Use this URL to cite or link to this record in EThOS: https://ethos.bl.uk/OrderDetails.do?uin=uk.bl.ethos.799950
Title: The doctor-patient relationship and encounter in the nineteenth-century French novel
Author: Jones, Sarah
Awarding Body: University of Oxford
Current Institution: University of Oxford
Date of Award: 2019
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Abstract:
This thesis investigates the representation of the doctor-patient relationship and encounter in the nineteenth-century French novel. It incorporates and compares a number of authors, most notably Honoré de Balzac, Jean-Jacques Rousseau, George Sand, Stendhal, and Émile Zola, as well as contemporary medical treatises and theses. Using a historicist approach to inform literary close readings, this thesis recreates the medical and scientific discourse which surrounded the nineteenth-century novel. It argues that the doctor-patient relationship and encounter can be understood as a way that the nineteenth-century French novel gains traction on contemporary medicine, since both foreground the extent to which medicine was understood as an art and practice as well as a science. The thesis argues that the difference between doctor-patient relationship and encounter was particularly useful for authors of the period. The doctor-patient relationship represents an ideal form of medicine; whereas the bedside medical encounter, as depicted in literature, offers readers a more dissonant conception of medicine. I argue that the doctor-patient relationship and encounter narrativize medicine in the nineteenth-century novel, allowing authors to present and interpret medicine as embedded within narrative. The doctor-patient relationship and encounter are particularly useful for the development of plot and characterization, despite or indeed because of the medical plot's peripherality to the novel. This thesis is not restricted to any singular field of medicine; it encompasses themes such as the figure of the country doctor, the history of gynaecology, tuberculosis, cholera, hysteria, and the medical authorisation of miracles. The thesis concludes with a discussion of monetized medical relationships. Overall, this thesis demonstrates that the doctor-patient relationship and encounter, and in particular the cleavage between them, is key to understanding the representation of contemporary medicine and science by the nineteenth-century French novel.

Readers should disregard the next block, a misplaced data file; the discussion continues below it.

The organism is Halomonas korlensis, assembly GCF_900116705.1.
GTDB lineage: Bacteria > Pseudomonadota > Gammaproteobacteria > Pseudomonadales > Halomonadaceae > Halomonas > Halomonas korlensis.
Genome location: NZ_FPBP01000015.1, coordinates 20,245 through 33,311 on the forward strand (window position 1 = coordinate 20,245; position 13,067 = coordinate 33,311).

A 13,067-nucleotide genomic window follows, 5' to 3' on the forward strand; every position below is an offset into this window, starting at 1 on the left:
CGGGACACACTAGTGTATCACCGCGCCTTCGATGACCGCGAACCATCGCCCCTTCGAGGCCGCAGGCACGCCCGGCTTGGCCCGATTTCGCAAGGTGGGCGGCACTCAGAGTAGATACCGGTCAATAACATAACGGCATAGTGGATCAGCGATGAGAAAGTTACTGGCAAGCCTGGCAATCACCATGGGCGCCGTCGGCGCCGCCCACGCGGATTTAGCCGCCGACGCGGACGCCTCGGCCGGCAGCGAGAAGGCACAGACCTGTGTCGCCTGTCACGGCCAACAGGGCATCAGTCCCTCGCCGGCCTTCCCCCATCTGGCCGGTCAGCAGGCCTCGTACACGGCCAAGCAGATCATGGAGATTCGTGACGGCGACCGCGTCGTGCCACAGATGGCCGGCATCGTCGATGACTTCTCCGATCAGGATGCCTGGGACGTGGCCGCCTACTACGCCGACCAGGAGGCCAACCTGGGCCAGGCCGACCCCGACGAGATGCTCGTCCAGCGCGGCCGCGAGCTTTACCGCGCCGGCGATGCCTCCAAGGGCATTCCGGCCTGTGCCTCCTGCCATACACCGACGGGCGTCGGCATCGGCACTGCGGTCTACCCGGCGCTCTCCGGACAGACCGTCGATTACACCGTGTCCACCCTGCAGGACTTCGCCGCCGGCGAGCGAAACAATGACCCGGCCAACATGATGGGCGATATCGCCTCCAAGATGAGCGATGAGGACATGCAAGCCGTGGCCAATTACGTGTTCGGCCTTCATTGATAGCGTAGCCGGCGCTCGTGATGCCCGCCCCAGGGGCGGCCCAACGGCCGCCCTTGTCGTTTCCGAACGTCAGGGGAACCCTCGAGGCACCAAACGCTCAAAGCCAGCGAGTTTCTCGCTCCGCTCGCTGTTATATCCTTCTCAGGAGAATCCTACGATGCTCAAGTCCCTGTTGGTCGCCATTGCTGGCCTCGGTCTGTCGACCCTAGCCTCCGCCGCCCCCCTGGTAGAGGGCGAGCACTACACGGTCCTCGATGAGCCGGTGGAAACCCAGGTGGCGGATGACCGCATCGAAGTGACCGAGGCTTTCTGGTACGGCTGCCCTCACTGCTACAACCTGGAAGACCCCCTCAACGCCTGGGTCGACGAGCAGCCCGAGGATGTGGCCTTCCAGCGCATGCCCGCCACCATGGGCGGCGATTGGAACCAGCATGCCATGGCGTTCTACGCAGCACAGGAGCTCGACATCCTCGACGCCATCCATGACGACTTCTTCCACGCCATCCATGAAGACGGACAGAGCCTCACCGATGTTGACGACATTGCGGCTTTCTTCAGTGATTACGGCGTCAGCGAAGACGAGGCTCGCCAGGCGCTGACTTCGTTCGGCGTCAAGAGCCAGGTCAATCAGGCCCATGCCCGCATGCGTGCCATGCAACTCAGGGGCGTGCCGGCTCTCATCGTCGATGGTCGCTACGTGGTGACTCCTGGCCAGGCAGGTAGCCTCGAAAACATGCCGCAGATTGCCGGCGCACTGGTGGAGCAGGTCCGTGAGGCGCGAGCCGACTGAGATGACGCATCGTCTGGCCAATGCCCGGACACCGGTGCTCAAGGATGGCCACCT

Supervisor: Manzini, Francesco Sponsor: Clore Duffield Foundation
Qualification Name: Thesis (Ph.D.) Qualification Level: Doctoral
EThOS ID: uk.bl.ethos.799950  DOI: Not available
Keywords: History of Medicine ; Medical Humanities ; French
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